On a bad day turned horribly worse, the Bears lost a football game, then were stunned by the news late Sunday that running back Curtis Enis is out for the season with a torn left anterior cruciate ligament.
The news was particularly shocking because Enis walked off the field late in the third quarter of the Bears' eventual 20-12 loss to the St. Louis Rams at Soldier Field. He is set to undergo reconstructive surgery in the next three to four weeks, and his rehabilitation is projected to take seven to 10 months.
Until the Enis news, the Bears' biggest loss appeared to be their credibility.
They had convinced themselves they were better than this. Better than five losses. Better than mediocre. Surely better than the Rams.
Playing without starting quarterback Erik Kramer wasn't supposed to matter to the Bears. Surely a team that had won three of its last four should defeat the Rams, a team in disarray, who came in with only two wins.
Instead, the Bears regressed to 3-6, to an inferiority complex that makes the path back to respectability seem decidedly uphill.
"We've got to win home games, and we've got to win the games we should win," defensive tackle Jim Flanigan said. "To lose one like this just puts us further in the hole. There was so much enthusiasm going into this game, and now we're kind of back to square one."
With an array of penalties, missed opportunities and an absent pass rush, the Bears continued looking back after taking their only lead on the first series of the game.
"You seen it," coach Dave Wannstedt offered in his opening words of explanation.
Actually, 16,681 ticket-holders chose to avoid the damp and dreary atmosphere of the real thing. And even those who "seen" it would be hard-pressed to explain how the most talented player on the team could drop one touchdown pass and overthrow another. How the Bears could throw away a first down at the Rams' 10 with 1:11 left by having Steve Stenstrom spike the ball to stop the clock.
"Write what you want," Wannstedt later told a pesky reporter looking to assess blame for the Bears' sloppiness.
Yes, Kramer was sidelined with a strained rotator cuff in his throwing shoulder. But Stenstrom wasn't responsible for ne'er-do-well Rams quarterback Tony Banks looking like Steve Young in his season's best performance (24 of 31 for 202 yards and a TD with no sacks or interceptions).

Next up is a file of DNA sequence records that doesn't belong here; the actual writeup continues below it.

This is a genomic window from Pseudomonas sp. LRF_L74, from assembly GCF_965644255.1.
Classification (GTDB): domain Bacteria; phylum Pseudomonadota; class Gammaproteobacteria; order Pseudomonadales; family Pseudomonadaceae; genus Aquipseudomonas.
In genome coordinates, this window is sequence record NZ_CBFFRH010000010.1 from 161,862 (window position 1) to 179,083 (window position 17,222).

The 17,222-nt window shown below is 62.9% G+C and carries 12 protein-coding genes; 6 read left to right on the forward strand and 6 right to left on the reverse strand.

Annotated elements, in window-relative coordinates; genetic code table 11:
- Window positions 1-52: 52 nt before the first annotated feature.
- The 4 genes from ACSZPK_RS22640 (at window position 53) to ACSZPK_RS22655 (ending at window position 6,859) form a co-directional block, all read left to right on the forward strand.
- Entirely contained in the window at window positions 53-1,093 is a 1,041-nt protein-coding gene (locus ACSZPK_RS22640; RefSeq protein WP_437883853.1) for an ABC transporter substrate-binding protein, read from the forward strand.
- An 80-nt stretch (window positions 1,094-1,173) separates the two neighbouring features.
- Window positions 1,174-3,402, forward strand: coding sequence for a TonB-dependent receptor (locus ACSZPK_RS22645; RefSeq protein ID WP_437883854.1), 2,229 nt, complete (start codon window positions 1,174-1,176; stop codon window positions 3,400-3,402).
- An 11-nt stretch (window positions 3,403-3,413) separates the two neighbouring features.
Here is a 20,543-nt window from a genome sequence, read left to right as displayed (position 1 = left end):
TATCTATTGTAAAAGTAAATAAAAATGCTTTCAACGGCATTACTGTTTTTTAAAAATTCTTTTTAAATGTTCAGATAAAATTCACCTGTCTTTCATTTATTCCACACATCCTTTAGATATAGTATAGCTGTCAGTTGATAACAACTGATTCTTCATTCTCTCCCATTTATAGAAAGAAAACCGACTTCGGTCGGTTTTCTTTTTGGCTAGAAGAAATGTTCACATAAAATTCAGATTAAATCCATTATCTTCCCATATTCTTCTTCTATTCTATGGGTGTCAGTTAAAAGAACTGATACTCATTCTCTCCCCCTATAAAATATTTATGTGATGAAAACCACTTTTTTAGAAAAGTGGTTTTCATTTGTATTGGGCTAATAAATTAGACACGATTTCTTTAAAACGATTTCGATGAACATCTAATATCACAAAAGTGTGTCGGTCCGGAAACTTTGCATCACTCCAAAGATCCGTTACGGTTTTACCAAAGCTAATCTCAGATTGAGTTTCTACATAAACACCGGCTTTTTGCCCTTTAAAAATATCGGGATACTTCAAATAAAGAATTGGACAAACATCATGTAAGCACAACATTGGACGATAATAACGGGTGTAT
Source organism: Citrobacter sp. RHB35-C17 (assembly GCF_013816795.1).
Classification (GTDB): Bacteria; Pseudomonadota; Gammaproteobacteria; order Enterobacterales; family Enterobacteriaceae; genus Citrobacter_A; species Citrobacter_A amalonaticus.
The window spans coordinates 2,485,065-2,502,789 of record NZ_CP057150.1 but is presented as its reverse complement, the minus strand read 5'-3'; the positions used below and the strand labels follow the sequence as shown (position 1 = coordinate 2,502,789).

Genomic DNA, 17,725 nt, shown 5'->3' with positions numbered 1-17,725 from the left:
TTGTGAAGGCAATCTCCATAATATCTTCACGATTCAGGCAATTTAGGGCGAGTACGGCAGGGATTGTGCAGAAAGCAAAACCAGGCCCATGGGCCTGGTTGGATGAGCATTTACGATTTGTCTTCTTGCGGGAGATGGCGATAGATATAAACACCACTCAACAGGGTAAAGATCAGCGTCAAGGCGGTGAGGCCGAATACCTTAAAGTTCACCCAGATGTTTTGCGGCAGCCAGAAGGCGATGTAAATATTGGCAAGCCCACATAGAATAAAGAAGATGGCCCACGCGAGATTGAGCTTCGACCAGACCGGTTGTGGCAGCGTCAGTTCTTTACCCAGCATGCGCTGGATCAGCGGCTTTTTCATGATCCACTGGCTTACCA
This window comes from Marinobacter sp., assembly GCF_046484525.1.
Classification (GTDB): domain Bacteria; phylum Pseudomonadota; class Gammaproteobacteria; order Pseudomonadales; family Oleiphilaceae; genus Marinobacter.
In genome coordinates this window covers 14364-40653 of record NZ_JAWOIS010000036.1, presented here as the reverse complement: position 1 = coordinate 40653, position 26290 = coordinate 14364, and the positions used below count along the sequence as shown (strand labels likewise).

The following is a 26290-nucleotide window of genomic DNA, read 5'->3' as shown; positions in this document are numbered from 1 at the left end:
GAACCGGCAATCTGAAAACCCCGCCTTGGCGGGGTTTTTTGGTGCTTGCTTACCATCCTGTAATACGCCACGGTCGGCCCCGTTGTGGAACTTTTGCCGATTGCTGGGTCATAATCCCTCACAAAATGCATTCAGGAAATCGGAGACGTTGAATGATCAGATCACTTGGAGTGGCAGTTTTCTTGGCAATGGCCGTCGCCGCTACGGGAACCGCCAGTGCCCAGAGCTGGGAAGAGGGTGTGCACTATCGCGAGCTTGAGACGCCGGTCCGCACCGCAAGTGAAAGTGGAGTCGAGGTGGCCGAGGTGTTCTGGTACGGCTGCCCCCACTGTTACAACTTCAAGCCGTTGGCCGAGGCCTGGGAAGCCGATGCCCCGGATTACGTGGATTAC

In their first eight games, the Rams had not made a first down on their first possession. But after the Bears marched 70 yards on 12 plays to score on a Stenstrom-to-Curtis Conway 4-yard TD pass that was easily their best moment of the afternoon, the Rams seized momentum and kept it.
A 13-play, 70-yard drive ended with a 3-yard scoring pass to ex-Bear Ricky Proehl, who had eight catches for 99 yards overall. That tied the score and set a tone.
"I think if we would have come out and been a little stronger right there, that might have changed the game," Bears linebacker Barry Minter said.
After starting running back Jerald Moore left the game with a concussion late in the first quarter, the Rams got little relief from former Illini star Robert Holcombe. But it hardly mattered. Camping in the pocket, Banks had all day to run a dink-and-dunk passing game to perfection, piling up first downs and generally shaking off the Rams' bevy of penalties (11 for 82 yards).
Stenstrom, sacked four times and under pressure all day, completed his first nine passes, then just six of his next 16 as the Bears sabotaged themselves.
This was never more evident than on their second possession of the second half when Conway dropped a pretty pass in the end zone after being held by Rams cornerback Dexter McCleon. The Bears settled for a 31-yard Jeff Jaeger field goal to draw within seven.
"Whether you're held or not, if you have a chance to catch the ball in the end zone, that should be money in the bank," Conway said. "It was just ridiculous."
It got worse.
The Rams went up 20-10 early in the fourth on Jeff Wilkins' 33-yard field goal, which capped a drive helped along by a pass-interference call against Bears nickel back Randy Hilliard on third and 20 from the Bears' 32. Three series later, with time winding down and the crowd growing thinner, Conway overthrew a wide-open Bobby Engram on an end-around pass that surely would have gone for a touchdown.
Conway couldn't complete a terrific diving catch near the Rams' 40 on the preceding series and was devastated afterward.
"That just shows you the type of game I played today, and it was terrible," he said. "It's totally unacceptable, and I definitely have to get better and do the things I need to do to play like I'm capable of playing."
The Bears got a break when rookie Tony Parrish was credited with a fumble recovery, though he didn't appear to have possession when the ball dribbled out of bounds at the St. Louis 35. But with just under four minutes left, safety Keith Lyle intercepted Stenstrom's pass deep in Rams territory.
The Rams couldn't move, and a holding penalty in the end zone on Rick Tuten's punt resulted in a safety, drawing the Bears to within eight and giving them a final chance to tie it and two minutes with which to work. But after a 48-yard completion to Engram and an 11-yard run by Edgar Bennett set them up with a first down at the Rams' 9 with 1:11 remaining, the Bears fizzled.
In succession, Stenstrom spiked the ball to stop the clock, then misfired on three straight passes, the last intended for Chris Penn in the end zone.
"This takes us back to reality," Wannstedt said. "It takes us back to the drawing board. And hopefully it makes us realize that if we give up a 50-yard pass-interference penalty and we have a chance to make a touchdown catch, we better make it because there are very few teams in this league that are good enough to overcome that."Copyright © 2014, Los Angeles Times